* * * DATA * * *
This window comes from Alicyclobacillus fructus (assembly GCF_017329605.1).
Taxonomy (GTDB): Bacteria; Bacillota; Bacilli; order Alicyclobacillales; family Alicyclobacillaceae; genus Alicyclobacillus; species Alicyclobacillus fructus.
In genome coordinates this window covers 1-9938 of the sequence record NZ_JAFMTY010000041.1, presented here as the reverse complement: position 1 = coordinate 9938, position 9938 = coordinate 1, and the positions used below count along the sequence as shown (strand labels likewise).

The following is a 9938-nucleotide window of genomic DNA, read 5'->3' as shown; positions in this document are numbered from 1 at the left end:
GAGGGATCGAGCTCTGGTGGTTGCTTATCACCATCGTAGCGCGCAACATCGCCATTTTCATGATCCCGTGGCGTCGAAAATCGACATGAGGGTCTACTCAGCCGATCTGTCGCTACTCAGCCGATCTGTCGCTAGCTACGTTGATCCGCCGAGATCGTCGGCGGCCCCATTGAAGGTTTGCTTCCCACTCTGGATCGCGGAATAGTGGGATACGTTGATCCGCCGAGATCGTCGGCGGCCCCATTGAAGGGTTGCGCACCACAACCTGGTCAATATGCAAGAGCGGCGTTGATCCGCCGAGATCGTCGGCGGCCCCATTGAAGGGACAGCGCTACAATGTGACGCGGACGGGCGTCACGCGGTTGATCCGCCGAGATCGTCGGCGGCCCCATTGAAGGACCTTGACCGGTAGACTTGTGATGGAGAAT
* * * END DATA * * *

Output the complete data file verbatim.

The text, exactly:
This window comes from Alicyclobacillus fructus (assembly GCF_017329605.1).
Taxonomy (GTDB): Bacteria; Bacillota; Bacilli; order Alicyclobacillales; family Alicyclobacillaceae; genus Alicyclobacillus; species Alicyclobacillus fructus.
In genome coordinates this window covers 1-9938 of the sequence record NZ_JAFMTY010000041.1, presented here as the reverse complement: position 1 = coordinate 9938, position 9938 = coordinate 1, and the positions used below count along the sequence as shown (strand labels likewise).

The following is a 9938-nucleotide window of genomic DNA, read 5'->3' as shown; positions in this document are numbered from 1 at the left end:
GAGGGATCGAGCTCTGGTGGTTGCTTATCACCATCGTAGCGCGCAACATCGCCATTTTCATGATCCCGTGGCGTCGAAAATCGACATGAGGGTCTACTCAGCCGATCTGTCGCTACTCAGCCGATCTGTCGCTAGCTACGTTGATCCGCCGAGATCGTCGGCGGCCCCATTGAAGGTTTGCTTCCCACTCTGGATCGCGGAATAGTGGGATACGTTGATCCGCCGAGATCGTCGGCGGCCCCATTGAAGGGTTGCGCACCACAACCTGGTCAATATGCAAGAGCGGCGTTGATCCGCCGAGATCGTCGGCGGCCCCATTGAAGGGACAGCGCTACAATGTGACGCGGACGGGCGTCACGCGGTTGATCCGCCGAGATCGTCGGCGGCCCCATTGAAGGACCTTGACCGGTAGACTTGTGATGGAGAAT